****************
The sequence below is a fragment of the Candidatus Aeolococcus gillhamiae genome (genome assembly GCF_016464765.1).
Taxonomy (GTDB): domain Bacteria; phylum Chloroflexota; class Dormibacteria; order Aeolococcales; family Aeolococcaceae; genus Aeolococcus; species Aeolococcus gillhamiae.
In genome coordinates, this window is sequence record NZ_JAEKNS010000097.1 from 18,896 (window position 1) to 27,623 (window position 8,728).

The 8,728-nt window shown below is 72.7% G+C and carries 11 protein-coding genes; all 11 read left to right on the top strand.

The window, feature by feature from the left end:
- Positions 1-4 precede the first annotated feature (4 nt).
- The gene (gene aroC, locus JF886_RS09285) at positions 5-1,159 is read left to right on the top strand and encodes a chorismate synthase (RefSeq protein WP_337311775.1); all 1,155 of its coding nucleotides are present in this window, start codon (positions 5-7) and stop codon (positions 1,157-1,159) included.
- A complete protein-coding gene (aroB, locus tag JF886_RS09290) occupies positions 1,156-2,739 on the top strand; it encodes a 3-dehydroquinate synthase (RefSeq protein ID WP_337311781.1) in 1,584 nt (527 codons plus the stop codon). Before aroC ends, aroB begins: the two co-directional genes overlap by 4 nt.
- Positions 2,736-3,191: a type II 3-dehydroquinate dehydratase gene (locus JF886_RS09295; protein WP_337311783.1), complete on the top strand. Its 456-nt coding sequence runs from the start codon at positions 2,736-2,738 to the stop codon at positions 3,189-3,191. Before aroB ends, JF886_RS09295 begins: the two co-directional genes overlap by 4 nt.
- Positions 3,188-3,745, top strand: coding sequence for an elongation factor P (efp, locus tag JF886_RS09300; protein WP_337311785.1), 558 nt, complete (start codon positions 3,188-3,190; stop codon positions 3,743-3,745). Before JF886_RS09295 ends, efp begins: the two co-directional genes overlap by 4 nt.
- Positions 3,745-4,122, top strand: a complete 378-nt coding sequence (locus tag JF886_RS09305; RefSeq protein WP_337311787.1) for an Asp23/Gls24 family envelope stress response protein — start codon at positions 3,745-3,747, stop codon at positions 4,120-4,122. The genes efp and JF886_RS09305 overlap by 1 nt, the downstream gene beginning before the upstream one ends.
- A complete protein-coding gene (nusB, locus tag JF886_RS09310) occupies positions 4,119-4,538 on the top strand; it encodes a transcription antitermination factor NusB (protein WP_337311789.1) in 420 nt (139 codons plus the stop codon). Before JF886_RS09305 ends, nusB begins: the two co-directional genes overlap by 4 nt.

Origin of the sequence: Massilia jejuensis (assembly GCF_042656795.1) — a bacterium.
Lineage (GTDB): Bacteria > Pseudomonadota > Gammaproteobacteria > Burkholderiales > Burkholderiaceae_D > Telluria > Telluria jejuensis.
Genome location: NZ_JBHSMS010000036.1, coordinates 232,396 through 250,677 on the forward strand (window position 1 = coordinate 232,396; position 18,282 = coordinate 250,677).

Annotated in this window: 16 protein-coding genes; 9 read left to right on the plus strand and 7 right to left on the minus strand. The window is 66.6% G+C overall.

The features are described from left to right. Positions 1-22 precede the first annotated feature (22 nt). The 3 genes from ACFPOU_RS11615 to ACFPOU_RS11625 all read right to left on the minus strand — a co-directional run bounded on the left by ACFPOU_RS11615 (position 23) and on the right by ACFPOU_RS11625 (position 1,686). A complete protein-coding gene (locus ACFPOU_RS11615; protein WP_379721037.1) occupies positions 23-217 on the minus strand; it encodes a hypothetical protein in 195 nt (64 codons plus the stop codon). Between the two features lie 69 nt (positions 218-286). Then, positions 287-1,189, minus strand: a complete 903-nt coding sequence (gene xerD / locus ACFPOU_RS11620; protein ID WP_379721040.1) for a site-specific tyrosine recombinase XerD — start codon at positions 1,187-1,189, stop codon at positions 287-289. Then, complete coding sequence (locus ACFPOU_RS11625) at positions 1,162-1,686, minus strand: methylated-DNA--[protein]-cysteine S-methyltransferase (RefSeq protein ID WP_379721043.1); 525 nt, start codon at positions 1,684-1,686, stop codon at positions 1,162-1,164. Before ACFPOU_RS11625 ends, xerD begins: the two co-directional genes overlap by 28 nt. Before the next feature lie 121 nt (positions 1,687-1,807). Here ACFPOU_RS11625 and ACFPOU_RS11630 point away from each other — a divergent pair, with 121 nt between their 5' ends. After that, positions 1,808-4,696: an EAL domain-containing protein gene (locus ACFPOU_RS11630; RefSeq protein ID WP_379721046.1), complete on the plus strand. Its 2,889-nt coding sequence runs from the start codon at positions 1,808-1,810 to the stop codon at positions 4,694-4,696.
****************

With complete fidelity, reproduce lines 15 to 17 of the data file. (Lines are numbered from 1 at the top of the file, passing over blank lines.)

Genome location: NZ_JBHSMS010000036.1, coordinates 232,396 through 250,677 on the forward strand (window position 1 = coordinate 232,396; position 18,282 = coordinate 250,677).

Annotated in this window: 16 protein-coding genes; 9 read left to right on the plus strand and 7 right to left on the minus strand. The window is 66.6% G+C overall.

The features are described from left to right. Positions 1-22 precede the first annotated feature (22 nt). The 3 genes from ACFPOU_RS11615 to ACFPOU_RS11625 all read right to left on the minus strand — a co-directional run bounded on the left by ACFPOU_RS11615 (position 23) and on the right by ACFPOU_RS11625 (position 1,686). A complete protein-coding gene (locus ACFPOU_RS11615; protein WP_379721037.1) occupies positions 23-217 on the minus strand; it encodes a hypothetical protein in 195 nt (64 codons plus the stop codon). Between the two features lie 69 nt (positions 218-286). Then, positions 287-1,189, minus strand: a complete 903-nt coding sequence (gene xerD / locus ACFPOU_RS11620; protein ID WP_379721040.1) for a site-specific tyrosine recombinase XerD — start codon at positions 1,187-1,189, stop codon at positions 287-289. Then, complete coding sequence (locus ACFPOU_RS11625) at positions 1,162-1,686, minus strand: methylated-DNA--[protein]-cysteine S-methyltransferase (RefSeq protein ID WP_379721043.1); 525 nt, start codon at positions 1,684-1,686, stop codon at positions 1,162-1,164. Before ACFPOU_RS11625 ends, xerD begins: the two co-directional genes overlap by 28 nt. Before the next feature lie 121 nt (positions 1,687-1,807). Here ACFPOU_RS11625 and ACFPOU_RS11630 point away from each other — a divergent pair, with 121 nt between their 5' ends. After that, positions 1,808-4,696: an EAL domain-containing protein gene (locus ACFPOU_RS11630; RefSeq protein ID WP_379721046.1), complete on the plus strand. Its 2,889-nt coding sequence runs from the start codon at positions 1,808-1,810 to the stop codon at positions 4,694-4,696.